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Small biz backs more MBLs CUNA reminds lawmakers
WASHINGTON (2/2/12)--Credit unions stood with their small business-owning members during the recent financial crisis, continuing to lend when others pulled back, and now approximately 525 are approaching the 12.25%-of-assets member business lending cap (MBL), the Credit Union National Association (CUNA) said in a letter sent to the top members of the House Small Business Committee Wednesday.

The letter to Chairman Sam Graves (R-Mo.) and ranking member Nydia Velazquez (D-N.Y. ) was sent in conjunction with the committee's hearing entitled, "The Path to Job Creation: The State of American Small Businesses." In it, CUNA President/CEO Bill Cheney urged the U.S. Congress to enact pending legislation that would raise the MBL cap to 27.5% of total assets. 

"The need for Congress to enact this legislation is clear," Cheney stated. He said a recent survey by the Small Business Majority, Main Street Alliance and the American Sustainable Business Council showed that 64% of small business owners say that the availability of credit is a serious or fairly serious problem  (News Now Jan. 27).

"Sixty-one percent say that it is harder today to get a small business loan than it was four years ago.  Ninety percent support making it easier for community banks and credit unions to lend to small businesses," Cheney noted.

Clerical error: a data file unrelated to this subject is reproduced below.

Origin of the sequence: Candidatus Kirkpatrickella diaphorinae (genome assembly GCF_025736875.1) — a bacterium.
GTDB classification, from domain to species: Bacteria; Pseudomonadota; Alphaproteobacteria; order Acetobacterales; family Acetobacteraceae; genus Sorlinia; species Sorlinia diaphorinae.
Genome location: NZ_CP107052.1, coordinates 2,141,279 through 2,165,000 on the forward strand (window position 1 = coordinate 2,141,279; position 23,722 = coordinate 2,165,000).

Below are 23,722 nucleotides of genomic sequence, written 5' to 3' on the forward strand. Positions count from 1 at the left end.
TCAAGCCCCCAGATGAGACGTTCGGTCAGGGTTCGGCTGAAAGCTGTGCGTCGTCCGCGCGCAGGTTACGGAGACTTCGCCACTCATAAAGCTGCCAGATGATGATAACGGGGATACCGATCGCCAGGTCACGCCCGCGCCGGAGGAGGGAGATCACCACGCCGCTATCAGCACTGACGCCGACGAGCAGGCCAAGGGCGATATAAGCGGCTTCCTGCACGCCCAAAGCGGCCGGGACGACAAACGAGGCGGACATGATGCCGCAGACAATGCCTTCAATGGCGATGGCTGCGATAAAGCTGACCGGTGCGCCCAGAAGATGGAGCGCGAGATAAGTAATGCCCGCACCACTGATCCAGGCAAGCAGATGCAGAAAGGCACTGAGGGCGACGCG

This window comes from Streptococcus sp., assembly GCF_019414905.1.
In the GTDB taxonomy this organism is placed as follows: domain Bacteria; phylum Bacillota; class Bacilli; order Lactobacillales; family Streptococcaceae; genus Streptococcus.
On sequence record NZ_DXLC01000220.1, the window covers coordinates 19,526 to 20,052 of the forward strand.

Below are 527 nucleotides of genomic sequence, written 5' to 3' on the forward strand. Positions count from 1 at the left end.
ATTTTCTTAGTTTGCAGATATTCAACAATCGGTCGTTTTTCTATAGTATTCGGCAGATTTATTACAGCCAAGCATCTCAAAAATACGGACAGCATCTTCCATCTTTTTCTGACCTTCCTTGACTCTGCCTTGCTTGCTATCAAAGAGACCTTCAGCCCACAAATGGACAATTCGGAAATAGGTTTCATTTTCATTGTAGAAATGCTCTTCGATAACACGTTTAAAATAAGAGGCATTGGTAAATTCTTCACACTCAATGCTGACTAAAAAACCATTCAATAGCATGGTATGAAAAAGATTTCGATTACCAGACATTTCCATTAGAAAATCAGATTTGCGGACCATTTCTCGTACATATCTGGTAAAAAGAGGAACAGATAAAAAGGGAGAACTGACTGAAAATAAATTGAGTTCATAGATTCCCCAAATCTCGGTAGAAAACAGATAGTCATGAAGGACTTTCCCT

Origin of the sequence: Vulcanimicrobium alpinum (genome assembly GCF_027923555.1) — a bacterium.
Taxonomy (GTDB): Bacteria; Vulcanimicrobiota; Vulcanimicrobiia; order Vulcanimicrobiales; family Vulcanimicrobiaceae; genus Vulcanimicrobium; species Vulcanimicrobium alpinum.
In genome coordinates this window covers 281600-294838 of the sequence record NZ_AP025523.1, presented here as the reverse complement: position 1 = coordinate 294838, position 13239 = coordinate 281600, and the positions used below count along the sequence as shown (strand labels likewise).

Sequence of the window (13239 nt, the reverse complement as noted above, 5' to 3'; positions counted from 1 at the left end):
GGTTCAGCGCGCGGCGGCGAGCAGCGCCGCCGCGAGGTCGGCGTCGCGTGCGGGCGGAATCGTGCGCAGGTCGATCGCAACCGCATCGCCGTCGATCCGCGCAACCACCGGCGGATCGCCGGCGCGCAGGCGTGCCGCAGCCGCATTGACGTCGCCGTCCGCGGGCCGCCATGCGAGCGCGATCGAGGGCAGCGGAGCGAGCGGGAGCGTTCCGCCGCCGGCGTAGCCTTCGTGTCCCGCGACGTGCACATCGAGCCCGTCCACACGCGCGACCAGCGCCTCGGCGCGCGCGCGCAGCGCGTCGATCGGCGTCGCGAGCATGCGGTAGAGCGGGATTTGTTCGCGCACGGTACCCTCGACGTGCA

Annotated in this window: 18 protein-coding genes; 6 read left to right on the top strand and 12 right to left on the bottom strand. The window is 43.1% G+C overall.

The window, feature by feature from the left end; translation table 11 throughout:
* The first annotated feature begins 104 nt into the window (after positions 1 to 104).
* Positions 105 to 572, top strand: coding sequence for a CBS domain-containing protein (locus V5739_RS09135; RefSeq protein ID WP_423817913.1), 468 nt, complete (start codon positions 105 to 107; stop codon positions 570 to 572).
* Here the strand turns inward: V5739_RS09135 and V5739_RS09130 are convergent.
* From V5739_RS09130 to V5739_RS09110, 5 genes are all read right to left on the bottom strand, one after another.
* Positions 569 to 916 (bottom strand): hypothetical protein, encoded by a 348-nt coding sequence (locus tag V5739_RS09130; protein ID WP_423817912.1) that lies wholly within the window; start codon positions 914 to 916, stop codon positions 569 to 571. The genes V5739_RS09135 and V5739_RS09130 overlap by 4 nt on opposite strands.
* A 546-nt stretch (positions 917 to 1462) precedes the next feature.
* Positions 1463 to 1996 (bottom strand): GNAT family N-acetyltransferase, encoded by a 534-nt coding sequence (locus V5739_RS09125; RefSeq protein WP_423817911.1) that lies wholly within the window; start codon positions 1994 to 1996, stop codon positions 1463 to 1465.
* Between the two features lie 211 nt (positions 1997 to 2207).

In fact, the Cheney letter went on to say, the only groups that oppose credit union business lending represent the banks that have pulled back access to credit when small businesses needed it the most, and have taken taxpayer money intended for small business lending and repaid their TARP obligations.  

From December 2007 until September 2011, credit union business loan portfolios increased over 42% while bank small business loans decreased by over 14%, according to call report data from the Federal Deposit Insurance Corp. and the National Credit Union Administration.

"Meeting the credit needs of entrepreneurial members is part of credit unions' DNA," Cheney told the lawmakers.  He reiterated that current legislation to increase the MBL cap would permit credit unions to lend an additional $13 billion to small businesses in the first year after enactment and help them to create 140,000 new jobs.

That boost to small business and the U.S. economy, Cheney reminded, would come at no cost to taxpayers.


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